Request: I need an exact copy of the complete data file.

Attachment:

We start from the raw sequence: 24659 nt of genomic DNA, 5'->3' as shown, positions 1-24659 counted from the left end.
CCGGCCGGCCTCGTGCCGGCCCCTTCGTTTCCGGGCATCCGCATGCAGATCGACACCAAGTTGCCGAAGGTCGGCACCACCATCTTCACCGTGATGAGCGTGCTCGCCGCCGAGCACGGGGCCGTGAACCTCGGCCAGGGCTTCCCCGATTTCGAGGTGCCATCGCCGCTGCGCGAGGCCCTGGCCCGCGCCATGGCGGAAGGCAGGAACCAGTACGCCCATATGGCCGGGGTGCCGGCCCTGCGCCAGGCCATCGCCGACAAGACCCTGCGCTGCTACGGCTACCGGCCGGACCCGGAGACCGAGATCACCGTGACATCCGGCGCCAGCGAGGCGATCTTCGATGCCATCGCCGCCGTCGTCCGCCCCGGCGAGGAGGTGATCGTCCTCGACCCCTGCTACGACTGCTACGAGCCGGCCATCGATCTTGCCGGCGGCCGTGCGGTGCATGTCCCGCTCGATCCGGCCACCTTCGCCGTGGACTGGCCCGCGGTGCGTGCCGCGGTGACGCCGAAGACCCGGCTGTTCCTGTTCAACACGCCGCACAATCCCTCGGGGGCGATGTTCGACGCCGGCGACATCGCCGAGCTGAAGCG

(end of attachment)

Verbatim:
We start from the raw sequence: 24659 nt of genomic DNA, 5'->3' as shown, positions 1-24659 counted from the left end.
CCGGCCGGCCTCGTGCCGGCCCCTTCGTTTCCGGGCATCCGCATGCAGATCGACACCAAGTTGCCGAAGGTCGGCACCACCATCTTCACCGTGATGAGCGTGCTCGCCGCCGAGCACGGGGCCGTGAACCTCGGCCAGGGCTTCCCCGATTTCGAGGTGCCATCGCCGCTGCGCGAGGCCCTGGCCCGCGCCATGGCGGAAGGCAGGAACCAGTACGCCCATATGGCCGGGGTGCCGGCCCTGCGCCAGGCCATCGCCGACAAGACCCTGCGCTGCTACGGCTACCGGCCGGACCCGGAGACCGAGATCACCGTGACATCCGGCGCCAGCGAGGCGATCTTCGATGCCATCGCCGCCGTCGTCCGCCCCGGCGAGGAGGTGATCGTCCTCGACCCCTGCTACGACTGCTACGAGCCGGCCATCGATCTTGCCGGCGGCCGTGCGGTGCATGTCCCGCTCGATCCGGCCACCTTCGCCGTGGACTGGCCCGCGGTGCGTGCCGCGGTGACGCCGAAGACCCGGCTGTTCCTGTTCAACACGCCGCACAATCCCTCGGGGGCGATGTTCGACGCCGGCGACATCGCCGAGCTGAAGCG